This thesis will be organized into three chapters discussing the mechanism underlying the onset and progression of osteoarthritis (OA) in the temporomandibular joint (TMJ). Understanding the mechanism of OA development in the TMJ helps in understanding how OA progresses and how to treat this disease. The goal of this investigation is to examine the process of cartilage degeneration and OA biomarker expression in the TMJ to understand their role in TMJ OA onset and development.Chapter one covers mechanisms that are altered in TMJ OA during disease progression. Using animal models with different stressors such as mechanical disturbances, direct injury, and changes in the extracellular matrix composition revealed the role of the different mechanisms that are up-regulated and down regulated during cartilage destruction. Chapter two will cover a paper I wrote that introduces a novel non-invasive technique applied to mice, which induces an early onset of OA in the TMJ. I developed this technique with the aim to provide a new mouse model where the onset and progression of OA more closely mimic the natural TMJ OA progression in humans. The histopathological analysis of the cartilage demonstrates that onset of OA starts at 2 weeks after treatment induction and is aggravated by week eight. This data demonstrated the effectiveness of our technique in inducing OA in the TMJ. Chapter three will cover a second paper I wrote on the association of RAGE with the progression of OA in the TMJ of mice by using mice with and without RAGE expression. RAGE has been show to contribute to the progression of OA by releasing several pro-inflammatory and catalytic cytokines. Additionally, RAGE has been shown to modulate the expression of specific OA biomarkers, including HtrA-1, Mmp-13, and Tgf-β1 in knee cartilage. The objective of this study was to study the effect of knocking out RAGE on the expression of Mmp-1 3, HtrA-1, and Tgf-β1 in the TMJ. After histophatological and quantitative analysis of biomarkers expression, the results demonstrated for the first time that absence of RAGE expression in the TMJ provides a protective effect against development of TMJ OA in mice.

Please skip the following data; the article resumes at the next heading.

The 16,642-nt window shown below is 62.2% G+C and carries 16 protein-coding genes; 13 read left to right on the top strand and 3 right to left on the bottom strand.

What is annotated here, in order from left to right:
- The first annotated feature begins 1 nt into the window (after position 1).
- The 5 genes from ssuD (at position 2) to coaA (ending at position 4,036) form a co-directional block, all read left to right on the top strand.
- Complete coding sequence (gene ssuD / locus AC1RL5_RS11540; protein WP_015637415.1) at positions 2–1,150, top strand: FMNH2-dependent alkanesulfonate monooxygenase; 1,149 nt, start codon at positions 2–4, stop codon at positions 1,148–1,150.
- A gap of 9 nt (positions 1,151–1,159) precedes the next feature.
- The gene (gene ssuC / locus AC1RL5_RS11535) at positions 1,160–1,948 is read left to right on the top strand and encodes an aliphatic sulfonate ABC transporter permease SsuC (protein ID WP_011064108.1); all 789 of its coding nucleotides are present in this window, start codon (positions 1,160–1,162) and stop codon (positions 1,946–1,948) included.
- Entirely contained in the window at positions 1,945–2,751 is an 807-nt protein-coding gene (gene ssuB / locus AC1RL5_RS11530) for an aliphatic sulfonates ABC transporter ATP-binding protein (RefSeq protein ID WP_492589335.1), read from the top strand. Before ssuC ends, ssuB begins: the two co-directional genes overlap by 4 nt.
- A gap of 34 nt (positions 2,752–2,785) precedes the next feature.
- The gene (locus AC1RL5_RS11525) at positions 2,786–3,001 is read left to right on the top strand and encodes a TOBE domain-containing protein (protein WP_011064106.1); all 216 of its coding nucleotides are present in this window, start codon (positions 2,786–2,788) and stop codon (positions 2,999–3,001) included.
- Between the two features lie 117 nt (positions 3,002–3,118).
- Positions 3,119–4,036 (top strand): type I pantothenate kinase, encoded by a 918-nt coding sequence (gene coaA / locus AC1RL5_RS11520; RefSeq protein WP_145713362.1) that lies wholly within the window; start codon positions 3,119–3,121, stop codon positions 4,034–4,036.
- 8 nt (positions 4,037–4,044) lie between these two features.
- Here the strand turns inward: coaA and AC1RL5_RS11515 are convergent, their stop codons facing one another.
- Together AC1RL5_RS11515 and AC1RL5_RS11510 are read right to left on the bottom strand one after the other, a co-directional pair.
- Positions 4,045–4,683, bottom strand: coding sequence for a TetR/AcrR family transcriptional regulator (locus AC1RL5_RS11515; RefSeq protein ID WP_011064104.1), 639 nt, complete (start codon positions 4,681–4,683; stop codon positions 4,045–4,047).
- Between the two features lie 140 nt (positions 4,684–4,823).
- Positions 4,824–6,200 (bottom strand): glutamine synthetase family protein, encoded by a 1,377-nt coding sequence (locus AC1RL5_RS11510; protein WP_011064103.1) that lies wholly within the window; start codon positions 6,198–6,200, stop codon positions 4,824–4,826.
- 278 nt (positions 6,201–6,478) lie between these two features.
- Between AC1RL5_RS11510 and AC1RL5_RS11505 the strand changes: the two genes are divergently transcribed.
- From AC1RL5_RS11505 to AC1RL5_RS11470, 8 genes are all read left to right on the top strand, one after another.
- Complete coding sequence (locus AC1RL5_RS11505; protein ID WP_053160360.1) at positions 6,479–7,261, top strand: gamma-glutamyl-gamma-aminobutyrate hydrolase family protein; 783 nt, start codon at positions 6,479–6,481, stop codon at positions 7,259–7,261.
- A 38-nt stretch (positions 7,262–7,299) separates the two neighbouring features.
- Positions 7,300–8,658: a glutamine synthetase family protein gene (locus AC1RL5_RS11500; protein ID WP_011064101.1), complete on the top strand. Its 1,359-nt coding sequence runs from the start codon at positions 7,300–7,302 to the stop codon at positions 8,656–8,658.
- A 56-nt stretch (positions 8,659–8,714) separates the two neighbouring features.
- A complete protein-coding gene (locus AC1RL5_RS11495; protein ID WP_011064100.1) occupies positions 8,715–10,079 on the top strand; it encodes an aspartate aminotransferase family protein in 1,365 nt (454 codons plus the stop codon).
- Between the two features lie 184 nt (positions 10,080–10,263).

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Life Sciences; Physiology and Developmental Biology



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